Requirements: We serve Whitehall Twp and Coplay Boro residents. Please present two forms of ID to verify residency (a valid photo ID, if available, and/or utility bills). Income limits apply per the household size. For example: a household size of one person can have monthly income of $2,095 or less to qualify; a household of four people can have monthly income of $4,278 or less to qualify. No income paperwork is required. Please call 484-225-0358 to schedule your appointment.
Whitehall and Coplay residents can only visit once a month. First time attendees, come to the parking lot behind the Church and a volunteer will give your directions. For our guests, who have mobility issues, don’t worry. A WCHI volunteer will shop for you and bring the food to your car in the Church parking lot. No smoking is permitted anywhere on Church property.
WCHI is proud that Second Harvest Food Bank selected us to be one of three Healthy Food Pantry Initiatives (HPI) in Lehigh County, which offers healthier low fat and low salt products, when possible. After we register our guests, a volunteer takes them shopping though our Choice Pantry. Our guests choose from several food types: canned fruit and vegetables, protein (canned tuna, salmon, chicken, peanut butter), grains (includes rice/pasta/cereal), ready to eat food, condiments, snacks, coffee, baby food, refrigerated and frozen foods, and fresh produce. Our guests also have choices for toiletry items: baby diapers, adult diapers, feminine napkins, tissues, and toilet paper. All items are based on availability. Our guests tell us that they really like our Choice Pantry since they get to choose the items they will eat and the toiletries they will use. Questions, call Jenn Dietz, HPI Program Chair, at 717-880-8546.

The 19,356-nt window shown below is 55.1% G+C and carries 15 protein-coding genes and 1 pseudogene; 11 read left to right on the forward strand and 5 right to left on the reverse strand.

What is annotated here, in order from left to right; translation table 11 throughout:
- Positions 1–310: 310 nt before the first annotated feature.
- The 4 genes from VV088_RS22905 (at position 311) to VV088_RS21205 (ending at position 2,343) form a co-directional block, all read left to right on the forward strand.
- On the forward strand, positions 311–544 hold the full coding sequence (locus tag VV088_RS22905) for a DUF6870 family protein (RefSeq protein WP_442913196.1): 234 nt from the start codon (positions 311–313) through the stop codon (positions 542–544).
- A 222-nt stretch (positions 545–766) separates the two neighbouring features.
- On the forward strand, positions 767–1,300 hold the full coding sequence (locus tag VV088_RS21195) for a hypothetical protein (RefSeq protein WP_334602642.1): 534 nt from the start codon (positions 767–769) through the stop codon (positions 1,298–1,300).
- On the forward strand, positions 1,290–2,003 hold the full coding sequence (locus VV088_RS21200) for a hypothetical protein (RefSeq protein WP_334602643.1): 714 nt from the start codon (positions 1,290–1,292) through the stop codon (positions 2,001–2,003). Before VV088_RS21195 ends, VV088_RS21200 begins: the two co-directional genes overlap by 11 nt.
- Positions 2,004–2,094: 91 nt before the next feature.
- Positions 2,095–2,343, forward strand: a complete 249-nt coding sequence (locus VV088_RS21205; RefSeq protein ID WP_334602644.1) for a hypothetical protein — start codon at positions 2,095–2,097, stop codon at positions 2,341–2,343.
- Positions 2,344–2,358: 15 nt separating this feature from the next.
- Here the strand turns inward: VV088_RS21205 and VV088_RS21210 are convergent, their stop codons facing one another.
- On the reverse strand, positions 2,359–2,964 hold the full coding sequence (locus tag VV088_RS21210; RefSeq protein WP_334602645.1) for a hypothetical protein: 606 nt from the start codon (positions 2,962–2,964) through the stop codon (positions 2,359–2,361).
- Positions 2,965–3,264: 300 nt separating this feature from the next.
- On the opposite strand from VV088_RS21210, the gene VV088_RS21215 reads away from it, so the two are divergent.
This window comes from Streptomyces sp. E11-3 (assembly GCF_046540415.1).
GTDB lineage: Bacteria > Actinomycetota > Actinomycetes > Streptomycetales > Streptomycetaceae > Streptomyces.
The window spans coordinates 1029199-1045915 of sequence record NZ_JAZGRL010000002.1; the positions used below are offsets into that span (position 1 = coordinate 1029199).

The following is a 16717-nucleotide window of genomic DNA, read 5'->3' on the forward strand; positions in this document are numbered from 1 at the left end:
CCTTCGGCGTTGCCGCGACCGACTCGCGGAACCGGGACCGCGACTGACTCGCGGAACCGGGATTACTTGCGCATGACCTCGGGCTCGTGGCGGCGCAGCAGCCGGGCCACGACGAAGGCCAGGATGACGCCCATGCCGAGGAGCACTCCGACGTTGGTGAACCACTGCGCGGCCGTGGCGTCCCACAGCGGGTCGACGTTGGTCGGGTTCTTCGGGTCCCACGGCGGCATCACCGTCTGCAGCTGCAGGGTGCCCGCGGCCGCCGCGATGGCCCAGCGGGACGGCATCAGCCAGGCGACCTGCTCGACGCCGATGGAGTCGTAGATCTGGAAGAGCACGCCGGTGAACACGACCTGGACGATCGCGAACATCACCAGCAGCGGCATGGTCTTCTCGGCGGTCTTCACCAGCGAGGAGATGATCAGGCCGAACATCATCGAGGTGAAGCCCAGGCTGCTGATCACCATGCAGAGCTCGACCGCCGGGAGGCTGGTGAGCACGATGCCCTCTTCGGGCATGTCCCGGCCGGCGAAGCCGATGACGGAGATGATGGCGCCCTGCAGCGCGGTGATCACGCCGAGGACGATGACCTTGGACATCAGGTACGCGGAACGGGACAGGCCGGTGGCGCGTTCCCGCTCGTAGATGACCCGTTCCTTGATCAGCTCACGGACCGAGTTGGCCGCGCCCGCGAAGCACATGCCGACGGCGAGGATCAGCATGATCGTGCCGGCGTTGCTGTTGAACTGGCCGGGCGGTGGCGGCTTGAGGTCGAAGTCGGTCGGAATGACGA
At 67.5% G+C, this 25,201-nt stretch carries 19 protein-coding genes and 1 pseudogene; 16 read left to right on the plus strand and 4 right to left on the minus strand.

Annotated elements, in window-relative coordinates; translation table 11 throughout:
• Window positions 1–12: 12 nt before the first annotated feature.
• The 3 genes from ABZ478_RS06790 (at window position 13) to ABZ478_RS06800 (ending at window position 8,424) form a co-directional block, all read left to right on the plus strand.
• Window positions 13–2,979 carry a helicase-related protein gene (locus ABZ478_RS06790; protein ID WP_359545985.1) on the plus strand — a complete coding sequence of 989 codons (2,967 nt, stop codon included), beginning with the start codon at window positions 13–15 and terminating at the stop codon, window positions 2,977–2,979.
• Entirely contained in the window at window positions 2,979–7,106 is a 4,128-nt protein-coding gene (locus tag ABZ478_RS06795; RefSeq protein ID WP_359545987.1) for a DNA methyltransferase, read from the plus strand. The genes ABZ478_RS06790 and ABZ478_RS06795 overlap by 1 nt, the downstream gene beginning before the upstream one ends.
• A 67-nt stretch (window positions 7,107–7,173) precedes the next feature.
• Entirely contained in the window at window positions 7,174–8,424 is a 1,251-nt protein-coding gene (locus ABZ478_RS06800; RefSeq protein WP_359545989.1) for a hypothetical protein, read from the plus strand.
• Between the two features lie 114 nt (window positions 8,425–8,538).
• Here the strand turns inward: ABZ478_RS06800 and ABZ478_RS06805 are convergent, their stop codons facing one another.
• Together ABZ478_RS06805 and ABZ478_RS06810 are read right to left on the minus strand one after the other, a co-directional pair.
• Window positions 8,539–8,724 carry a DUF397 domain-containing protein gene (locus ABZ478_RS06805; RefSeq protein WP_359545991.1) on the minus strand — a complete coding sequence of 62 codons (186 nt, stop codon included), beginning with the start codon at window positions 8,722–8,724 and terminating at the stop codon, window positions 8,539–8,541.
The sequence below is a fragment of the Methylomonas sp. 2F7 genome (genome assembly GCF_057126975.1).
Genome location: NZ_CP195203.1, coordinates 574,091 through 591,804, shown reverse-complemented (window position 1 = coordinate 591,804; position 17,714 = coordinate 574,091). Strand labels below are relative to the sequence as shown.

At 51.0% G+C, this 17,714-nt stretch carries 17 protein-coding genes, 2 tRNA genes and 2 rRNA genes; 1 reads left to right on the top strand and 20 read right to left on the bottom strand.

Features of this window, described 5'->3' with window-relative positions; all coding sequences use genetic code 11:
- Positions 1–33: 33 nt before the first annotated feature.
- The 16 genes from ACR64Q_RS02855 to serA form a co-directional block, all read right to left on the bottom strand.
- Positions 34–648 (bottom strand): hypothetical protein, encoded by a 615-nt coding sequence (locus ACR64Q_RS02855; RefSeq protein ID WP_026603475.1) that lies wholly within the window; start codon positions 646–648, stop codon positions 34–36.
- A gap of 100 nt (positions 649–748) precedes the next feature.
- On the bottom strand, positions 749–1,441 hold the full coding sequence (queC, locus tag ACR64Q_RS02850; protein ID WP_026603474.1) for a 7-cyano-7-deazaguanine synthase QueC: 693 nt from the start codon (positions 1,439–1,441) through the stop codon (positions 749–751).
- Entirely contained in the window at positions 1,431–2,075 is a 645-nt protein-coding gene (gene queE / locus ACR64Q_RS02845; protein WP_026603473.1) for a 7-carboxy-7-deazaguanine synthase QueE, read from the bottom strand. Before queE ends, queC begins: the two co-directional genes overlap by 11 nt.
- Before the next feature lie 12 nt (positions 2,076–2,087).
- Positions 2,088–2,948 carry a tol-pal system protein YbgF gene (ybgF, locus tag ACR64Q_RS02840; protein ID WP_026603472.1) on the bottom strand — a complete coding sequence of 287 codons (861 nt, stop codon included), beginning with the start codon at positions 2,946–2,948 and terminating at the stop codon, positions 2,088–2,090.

SENIOR FOOD BOX PROGRAM (SFBP) offered through WCHI works to improve the health of low-income Seniors by supplementing their diets with nutritious USDA Foods. The senior food boxes do not provide a complete diet, but rather are good sources of the nutrients typically lacking in the diets of older Americans. Usually included in the 35-pound food box is: non-fat dry and shelf-stable fluid milk, juice, oats, ready-to-eat cereal, rice, pasta, dry beans, peanut butter, canned meat, poultry, or fish, and canned fruits and vegetables.